Marilyn Washington Harris aids Oakland's forgotten and its shunned. Since losing her only son to the gun in 2000, and finding no help available, she has dedicated her life to stepping into the immediate aftermath of homicides to provide help, hope and healing to stunned, angry, mourning families. Daily, she guides Oaklanders through the craziness, the hopelessness, and the business -- coroners, funerals, city offices, police -- of being a survivor. In 13 years, at homes, at crime scenes, at churches, chapels and funeral homes, she has aided thousands of families, making appointments and arrangements, accompanying them, protecting them from exploitation and beginning the healing process with patience, love and trust. A government clerk when her son was killed, she has become a vocal advocate for peace, a model of selfless service, an inspiration to a generation of violence prevention workers, and a healer of the city and its victims.

Background (of the problem Miss Marilyn addresses in her work)
For more than three decades now, Oakland has had one of the highest homicide rates in the nation. Police and programs exist for the prevention of violence, but very little has ever been done for the survivors of the killed who, lost and scarred, frightened, often friendless and poor, must continue to live and function in the community. When her son was killed in 2000, Marilyn Harris found that there was no one to guide loved ones through the great uncertainty, through the grim business so suddenly at hand in the wake of the violent death of a son, husband, daughter, wife. Suddenly, in a mental and emotional daze, there are police to deal with, coroners, city clerks, funeral arrangements, often with very limited funds. The opportunities for neglect and exploitation are many. Through the lonely, often bitter process, the anger, sadness and alienation of the survivors are only increased and solidified. To ignore their needs is to let their wounds fester. It is to risk returning them to the community utterly bereft and hopeless. To aid them, is to demonstrate that love and healing are still possible.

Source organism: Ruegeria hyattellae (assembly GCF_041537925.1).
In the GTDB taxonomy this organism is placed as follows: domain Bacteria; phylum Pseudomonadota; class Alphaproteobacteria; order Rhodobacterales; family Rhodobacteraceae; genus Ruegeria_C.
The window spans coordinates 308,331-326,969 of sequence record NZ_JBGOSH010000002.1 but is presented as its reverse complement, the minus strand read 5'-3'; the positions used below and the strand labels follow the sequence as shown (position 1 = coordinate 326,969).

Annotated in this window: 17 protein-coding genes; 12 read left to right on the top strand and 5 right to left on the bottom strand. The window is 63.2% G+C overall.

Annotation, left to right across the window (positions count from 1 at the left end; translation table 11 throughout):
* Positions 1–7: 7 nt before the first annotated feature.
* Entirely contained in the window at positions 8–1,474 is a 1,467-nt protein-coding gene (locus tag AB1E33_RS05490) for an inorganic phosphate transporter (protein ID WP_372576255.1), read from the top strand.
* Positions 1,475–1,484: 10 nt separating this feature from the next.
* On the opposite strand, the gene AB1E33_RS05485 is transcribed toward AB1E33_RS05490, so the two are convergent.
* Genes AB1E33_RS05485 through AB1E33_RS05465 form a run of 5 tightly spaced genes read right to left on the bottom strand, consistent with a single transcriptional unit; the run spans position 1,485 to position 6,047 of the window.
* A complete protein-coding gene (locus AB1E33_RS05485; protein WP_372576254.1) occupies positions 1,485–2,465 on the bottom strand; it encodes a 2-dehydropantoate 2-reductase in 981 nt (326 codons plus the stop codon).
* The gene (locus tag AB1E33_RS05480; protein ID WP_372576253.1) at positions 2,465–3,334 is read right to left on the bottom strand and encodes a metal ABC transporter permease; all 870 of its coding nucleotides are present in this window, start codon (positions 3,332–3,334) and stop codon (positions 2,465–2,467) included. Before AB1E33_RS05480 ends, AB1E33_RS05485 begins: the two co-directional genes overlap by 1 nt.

What She Does
Sometimes she gets a text, or a colleague calls. Often, the police call Marilyn Harris when there has been a homicide in Oakland. Sometimes neighbors of the killed call; they know it's time for Harris to do her work, as only she can. She steps into the bleakest environments, at crime scenes, in homes under a cloud of shocked mourning. She connects with the sufferers, demonstrates rare understanding in the face of anger, confusion, even hostility, casting a balance between compassion and necessity. She finds the right moment for the business at hand, then provides knowledge, will, and a clear mind. Harris knows the system, from cops to florists to morticians. She makes appointments at funeral homes, at the coroner's office, at victims' services. She meets you there, or drives you, assures you are cared for and not exploited. She scrapes and scrounges for funds if you need them, checks if you have taken your medications, if you need food or childcare. She is with you at the funeral, there for you as you return to life. For many, she becomes for a time the one person they know they can trust and believe in. They never forget it.